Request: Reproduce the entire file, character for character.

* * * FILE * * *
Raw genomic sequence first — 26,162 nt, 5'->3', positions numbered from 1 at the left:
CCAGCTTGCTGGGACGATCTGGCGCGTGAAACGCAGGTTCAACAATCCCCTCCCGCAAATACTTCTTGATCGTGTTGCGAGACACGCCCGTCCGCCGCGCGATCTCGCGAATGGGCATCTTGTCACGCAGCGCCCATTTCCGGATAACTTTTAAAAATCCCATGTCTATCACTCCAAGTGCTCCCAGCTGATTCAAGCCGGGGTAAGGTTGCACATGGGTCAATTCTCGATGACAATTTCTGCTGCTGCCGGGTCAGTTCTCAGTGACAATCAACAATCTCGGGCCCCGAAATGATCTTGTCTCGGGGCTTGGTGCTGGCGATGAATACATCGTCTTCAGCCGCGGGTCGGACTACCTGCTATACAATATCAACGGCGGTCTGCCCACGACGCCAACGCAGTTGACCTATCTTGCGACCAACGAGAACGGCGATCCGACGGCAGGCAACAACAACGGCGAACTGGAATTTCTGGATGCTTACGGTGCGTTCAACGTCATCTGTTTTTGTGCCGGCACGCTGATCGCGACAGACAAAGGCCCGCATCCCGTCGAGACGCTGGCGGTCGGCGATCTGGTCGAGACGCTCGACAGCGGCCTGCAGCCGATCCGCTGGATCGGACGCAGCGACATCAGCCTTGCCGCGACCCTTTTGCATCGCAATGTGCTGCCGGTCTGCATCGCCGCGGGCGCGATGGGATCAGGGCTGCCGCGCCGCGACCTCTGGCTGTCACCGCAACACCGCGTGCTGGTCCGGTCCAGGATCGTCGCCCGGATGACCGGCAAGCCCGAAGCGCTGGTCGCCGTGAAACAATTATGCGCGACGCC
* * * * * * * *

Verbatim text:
Raw genomic sequence first — 26,162 nt, 5'->3', positions numbered from 1 at the left:
CCAGCTTGCTGGGACGATCTGGCGCGTGAAACGCAGGTTCAACAATCCCCTCCCGCAAATACTTCTTGATCGTGTTGCGAGACACGCCCGTCCGCCGCGCGATCTCGCGAATGGGCATCTTGTCACGCAGCGCCCATTTCCGGATAACTTTTAAAAATCCCATGTCTATCACTCCAAGTGCTCCCAGCTGATTCAAGCCGGGGTAAGGTTGCACATGGGTCAATTCTCGATGACAATTTCTGCTGCTGCCGGGTCAGTTCTCAGTGACAATCAACAATCTCGGGCCCCGAAATGATCTTGTCTCGGGGCTTGGTGCTGGCGATGAATACATCGTCTTCAGCCGCGGGTCGGACTACCTGCTATACAATATCAACGGCGGTCTGCCCACGACGCCAACGCAGTTGACCTATCTTGCGACCAACGAGAACGGCGATCCGACGGCAGGCAACAACAACGGCGAACTGGAATTTCTGGATGCTTACGGTGCGTTCAACGTCATCTGTTTTTGTGCCGGCACGCTGATCGCGACAGACAAAGGCCCGCATCCCGTCGAGACGCTGGCGGTCGGCGATCTGGTCGAGACGCTCGACAGCGGCCTGCAGCCGATCCGCTGGATCGGACGCAGCGACATCAGCCTTGCCGCGACCCTTTTGCATCGCAATGTGCTGCCGGTCTGCATCGCCGCGGGCGCGATGGGATCAGGGCTGCCGCGCCGCGACCTCTGGCTGTCACCGCAACACCGCGTGCTGGTCCGGTCCAGGATCGTCGCCCGGATGACCGGCAAGCCCGAAGCGCTGGTCGCCGTGAAACAATTATGCGCGACGCC